When the moon spins and shines its reflected light upon the earth, God feels gratified, God feels glorified, and God feels blessed. When crickets do their thing, when the fierce beauty of a snowstorm blankets the earth in white, when songbirds sing and eagles soar and mountains stand tall in all their created grandeur, God is praised. God is delighted.
Psalm 148 comes right near the end of the book of Psalms, and it is chock full of praise, full of delight. If you were to read the book of psalms from 1 to 151 you would notice that the compilers of the Jewish Scriptures laid out a definite structure to the book psalms. It begins in Psalm 1 with the two paths open to humanity: the path of righteousness serving God and the path of wickedness for those who don’t.
As the Psalter proceeds, we get more and more indications that a critical calling of the righteous—and more and more of the entire creation—is to praise God. This call to praise rises and rises in intensity until it reaches a kind of crescendo in the final half-dozen poems in the collection even as the Hebrew imperative, hallelujah, gets shouted to more and more people, more and more creatures, and ultimately to the entire cosmos.
Praise is our common vocation, and I don’t just mean the vocation of human beings – every living creature, every tree and mountain, the rushing water of our rivers and streams and even the celestial hum of planets light years away – all of it rings out its chorus of praise when they fulfill the purposes that God designed them for.
The same is true for us as well, when we fulfill our purpose when we do the things we were made to do, that is our praise. Yes, singing, praying and words of adoration and adulation are wonderful, yes they are acts of praise, but the greatest and truest praise that we can offer and which God desires is the praise of you being who you were created to be: living as a beloved Child of God.
When you care for the poor and the oppressed – feeding the hungry, clothing the naked, housing the homeless, praying for prisoners and persecuted alike – that is the praise that you were made for as God’s child.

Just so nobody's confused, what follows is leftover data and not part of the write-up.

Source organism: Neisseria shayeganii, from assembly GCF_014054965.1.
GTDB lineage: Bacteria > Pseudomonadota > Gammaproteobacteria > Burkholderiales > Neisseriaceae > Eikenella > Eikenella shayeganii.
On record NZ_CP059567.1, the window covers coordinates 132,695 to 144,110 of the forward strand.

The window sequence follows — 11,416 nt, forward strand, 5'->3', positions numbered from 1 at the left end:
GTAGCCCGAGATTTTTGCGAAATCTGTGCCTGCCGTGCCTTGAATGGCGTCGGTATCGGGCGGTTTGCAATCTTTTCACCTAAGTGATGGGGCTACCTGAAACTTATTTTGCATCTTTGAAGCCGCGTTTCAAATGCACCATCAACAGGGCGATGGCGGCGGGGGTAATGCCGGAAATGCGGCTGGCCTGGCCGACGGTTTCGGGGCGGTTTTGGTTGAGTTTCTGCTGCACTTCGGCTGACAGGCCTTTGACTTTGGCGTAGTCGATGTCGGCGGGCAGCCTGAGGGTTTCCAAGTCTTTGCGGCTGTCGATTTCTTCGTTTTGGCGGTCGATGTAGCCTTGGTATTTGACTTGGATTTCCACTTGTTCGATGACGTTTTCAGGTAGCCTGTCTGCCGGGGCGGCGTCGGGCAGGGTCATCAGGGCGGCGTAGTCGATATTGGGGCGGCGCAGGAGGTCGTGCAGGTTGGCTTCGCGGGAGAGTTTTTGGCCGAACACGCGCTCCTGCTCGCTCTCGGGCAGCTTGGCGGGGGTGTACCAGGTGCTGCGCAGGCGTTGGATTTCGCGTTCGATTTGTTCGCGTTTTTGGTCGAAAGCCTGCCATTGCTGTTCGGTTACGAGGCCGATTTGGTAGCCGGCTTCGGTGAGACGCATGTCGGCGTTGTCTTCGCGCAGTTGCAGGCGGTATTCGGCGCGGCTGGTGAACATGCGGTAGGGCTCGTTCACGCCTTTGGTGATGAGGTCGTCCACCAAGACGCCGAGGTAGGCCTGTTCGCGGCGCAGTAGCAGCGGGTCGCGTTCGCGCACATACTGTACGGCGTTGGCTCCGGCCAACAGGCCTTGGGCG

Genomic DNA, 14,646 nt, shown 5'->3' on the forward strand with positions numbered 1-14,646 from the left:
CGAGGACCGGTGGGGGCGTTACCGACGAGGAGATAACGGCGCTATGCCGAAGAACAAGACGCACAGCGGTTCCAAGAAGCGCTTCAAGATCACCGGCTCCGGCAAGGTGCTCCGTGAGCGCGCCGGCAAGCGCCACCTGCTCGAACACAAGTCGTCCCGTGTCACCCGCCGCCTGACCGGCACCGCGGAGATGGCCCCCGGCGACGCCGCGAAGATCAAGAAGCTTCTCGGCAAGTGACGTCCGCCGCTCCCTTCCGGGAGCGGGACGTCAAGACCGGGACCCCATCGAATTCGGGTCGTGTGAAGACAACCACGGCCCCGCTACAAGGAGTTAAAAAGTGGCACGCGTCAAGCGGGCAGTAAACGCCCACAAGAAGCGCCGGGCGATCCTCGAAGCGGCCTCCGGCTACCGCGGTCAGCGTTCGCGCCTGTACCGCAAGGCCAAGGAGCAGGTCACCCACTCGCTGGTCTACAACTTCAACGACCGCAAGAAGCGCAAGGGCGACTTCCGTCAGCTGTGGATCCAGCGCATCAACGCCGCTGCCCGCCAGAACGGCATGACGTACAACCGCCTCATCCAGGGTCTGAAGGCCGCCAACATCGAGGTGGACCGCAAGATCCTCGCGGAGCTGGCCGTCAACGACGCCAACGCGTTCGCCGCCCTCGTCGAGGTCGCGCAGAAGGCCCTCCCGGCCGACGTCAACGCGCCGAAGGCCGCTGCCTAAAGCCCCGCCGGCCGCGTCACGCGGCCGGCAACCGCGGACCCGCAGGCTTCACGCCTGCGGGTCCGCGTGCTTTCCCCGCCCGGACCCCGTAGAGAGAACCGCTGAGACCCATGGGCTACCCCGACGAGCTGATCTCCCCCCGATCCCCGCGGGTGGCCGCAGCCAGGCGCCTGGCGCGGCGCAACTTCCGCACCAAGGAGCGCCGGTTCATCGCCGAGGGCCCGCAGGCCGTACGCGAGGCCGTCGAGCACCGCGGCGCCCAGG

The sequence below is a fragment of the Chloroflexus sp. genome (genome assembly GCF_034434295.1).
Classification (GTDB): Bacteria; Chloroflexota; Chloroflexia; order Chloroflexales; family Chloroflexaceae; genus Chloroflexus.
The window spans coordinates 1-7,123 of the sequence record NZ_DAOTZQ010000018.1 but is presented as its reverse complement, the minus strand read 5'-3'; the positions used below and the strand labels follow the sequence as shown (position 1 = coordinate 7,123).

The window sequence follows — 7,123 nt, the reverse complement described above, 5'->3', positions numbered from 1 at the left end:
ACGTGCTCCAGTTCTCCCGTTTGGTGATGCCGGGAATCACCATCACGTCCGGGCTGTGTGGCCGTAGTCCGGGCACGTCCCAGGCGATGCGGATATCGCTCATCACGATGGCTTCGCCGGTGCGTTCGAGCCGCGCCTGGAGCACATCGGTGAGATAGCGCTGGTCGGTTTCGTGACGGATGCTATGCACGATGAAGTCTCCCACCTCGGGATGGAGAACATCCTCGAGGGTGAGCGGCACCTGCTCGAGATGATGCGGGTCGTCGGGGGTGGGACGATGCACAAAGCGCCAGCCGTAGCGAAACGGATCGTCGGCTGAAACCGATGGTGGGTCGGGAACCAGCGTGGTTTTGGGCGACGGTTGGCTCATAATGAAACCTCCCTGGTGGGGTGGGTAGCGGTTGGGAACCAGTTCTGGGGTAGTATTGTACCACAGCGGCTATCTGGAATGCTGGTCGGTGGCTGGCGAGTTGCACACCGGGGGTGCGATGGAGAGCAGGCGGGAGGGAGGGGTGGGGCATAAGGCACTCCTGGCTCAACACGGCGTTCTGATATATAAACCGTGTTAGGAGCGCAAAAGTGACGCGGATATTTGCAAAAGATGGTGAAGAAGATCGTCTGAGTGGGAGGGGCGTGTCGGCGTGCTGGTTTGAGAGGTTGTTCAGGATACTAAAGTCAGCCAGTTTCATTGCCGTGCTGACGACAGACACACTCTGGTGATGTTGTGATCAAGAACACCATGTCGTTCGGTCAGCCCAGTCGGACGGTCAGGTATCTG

When you care for Creation – safeguarding our environment, finding sustainable alternatives in a world of fast food and fast fashion, ensuring that our children and children’s children will enjoy the fruits and beauty of the world – that is the praise that you were made for as a follower of Jesus.
When you care for your community, your family, or your church – welcoming the stranger in our midst, offering your voice to stand up for justice for all even those who do not look or live like you, offering your time, talents and treasure for the benefits of others – that is the praise you were made for as God’s beloved.
We will undoubtedly stumble and muddle our way through this calling from time to time. Our gaze will momentarily be drawn away by the world’s answers to what the purpose of human life is, by visions of power or fame or wealth or security or entertainment; but because Jesus lived, died and rose again nothing can stop us from fulfilling our calling as Children of God. There is nothing on earth or in heaven that can separate us from the love of God and no power that can stop us from offering praise to God with our very lives.
Far from a metaphor not to be taken too seriously, Psalm 148’s call for all things and creatures to praise God reveals the deepest core of created reality. We came from a loving, exuberant and joyful Creator God, we are made for this Creator God, and we will all together find our truest identity in fulfilling that call.
Therefore, I say to you: “Praise the LORD! Praise the LORD from the heavens; praise him in the heights!” Alleluia, Alleluia! Amen.
To watch the sermon instead of reading, it please click here. (Sermon begins around 27:00 mark)